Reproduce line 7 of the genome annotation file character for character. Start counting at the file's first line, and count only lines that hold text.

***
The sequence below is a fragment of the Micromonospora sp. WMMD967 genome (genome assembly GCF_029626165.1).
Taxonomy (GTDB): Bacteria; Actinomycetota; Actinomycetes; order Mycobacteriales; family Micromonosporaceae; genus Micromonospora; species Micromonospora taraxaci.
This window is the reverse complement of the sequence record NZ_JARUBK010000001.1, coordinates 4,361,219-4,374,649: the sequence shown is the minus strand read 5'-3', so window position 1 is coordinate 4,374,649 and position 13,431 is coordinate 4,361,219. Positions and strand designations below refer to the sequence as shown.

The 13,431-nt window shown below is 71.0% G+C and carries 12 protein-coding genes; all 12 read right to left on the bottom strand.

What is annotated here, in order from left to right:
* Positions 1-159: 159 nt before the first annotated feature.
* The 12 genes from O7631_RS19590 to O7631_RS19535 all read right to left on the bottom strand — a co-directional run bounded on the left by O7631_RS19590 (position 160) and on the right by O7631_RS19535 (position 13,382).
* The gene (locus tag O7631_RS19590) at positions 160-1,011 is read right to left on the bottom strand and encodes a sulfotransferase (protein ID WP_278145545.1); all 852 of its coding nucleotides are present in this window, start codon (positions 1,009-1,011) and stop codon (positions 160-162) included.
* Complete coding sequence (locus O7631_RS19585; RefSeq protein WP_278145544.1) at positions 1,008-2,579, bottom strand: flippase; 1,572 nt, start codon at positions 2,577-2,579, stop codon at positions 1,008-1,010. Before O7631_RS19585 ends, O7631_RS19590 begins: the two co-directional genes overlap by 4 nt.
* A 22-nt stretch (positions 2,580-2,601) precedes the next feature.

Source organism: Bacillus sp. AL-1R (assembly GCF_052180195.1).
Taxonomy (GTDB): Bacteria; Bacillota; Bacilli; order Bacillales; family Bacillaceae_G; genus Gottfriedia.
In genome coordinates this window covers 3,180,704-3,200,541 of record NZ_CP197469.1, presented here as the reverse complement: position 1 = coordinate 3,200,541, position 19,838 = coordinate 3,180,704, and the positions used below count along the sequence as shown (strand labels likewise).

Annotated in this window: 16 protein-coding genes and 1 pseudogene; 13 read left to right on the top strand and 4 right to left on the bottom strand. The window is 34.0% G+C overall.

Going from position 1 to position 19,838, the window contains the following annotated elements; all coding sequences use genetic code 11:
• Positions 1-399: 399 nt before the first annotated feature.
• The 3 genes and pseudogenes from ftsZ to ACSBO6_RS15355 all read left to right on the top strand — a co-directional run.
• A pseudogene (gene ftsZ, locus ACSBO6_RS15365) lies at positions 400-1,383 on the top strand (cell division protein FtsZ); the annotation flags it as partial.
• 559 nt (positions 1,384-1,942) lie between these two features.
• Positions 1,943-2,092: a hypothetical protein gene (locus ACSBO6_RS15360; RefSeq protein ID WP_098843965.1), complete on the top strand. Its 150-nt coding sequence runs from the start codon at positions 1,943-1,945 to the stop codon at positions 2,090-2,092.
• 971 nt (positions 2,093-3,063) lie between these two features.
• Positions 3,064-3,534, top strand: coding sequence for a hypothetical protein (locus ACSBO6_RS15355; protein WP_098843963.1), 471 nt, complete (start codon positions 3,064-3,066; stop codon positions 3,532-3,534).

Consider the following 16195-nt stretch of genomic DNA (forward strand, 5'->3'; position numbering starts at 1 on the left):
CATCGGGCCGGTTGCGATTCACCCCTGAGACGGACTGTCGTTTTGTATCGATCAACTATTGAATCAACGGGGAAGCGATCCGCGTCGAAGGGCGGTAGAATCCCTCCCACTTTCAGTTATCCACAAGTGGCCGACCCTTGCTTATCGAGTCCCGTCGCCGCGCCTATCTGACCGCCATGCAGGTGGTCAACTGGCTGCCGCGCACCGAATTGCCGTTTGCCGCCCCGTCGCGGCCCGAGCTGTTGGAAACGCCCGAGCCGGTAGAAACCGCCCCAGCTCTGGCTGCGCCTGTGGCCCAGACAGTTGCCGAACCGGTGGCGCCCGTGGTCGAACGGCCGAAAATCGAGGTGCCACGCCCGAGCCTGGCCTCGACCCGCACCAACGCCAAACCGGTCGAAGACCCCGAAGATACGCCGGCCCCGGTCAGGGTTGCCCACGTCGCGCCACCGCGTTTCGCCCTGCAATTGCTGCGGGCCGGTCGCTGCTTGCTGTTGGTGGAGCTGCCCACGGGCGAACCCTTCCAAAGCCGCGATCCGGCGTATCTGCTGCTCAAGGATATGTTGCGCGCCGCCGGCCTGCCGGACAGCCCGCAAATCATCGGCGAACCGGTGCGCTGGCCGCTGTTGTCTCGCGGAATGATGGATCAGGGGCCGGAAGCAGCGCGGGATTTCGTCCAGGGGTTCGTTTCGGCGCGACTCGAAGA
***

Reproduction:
* The 12 genes from O7631_RS19590 to O7631_RS19535 all read right to left on the bottom strand — a co-directional run bounded on the left by O7631_RS19590 (position 160) and on the right by O7631_RS19535 (position 13,382).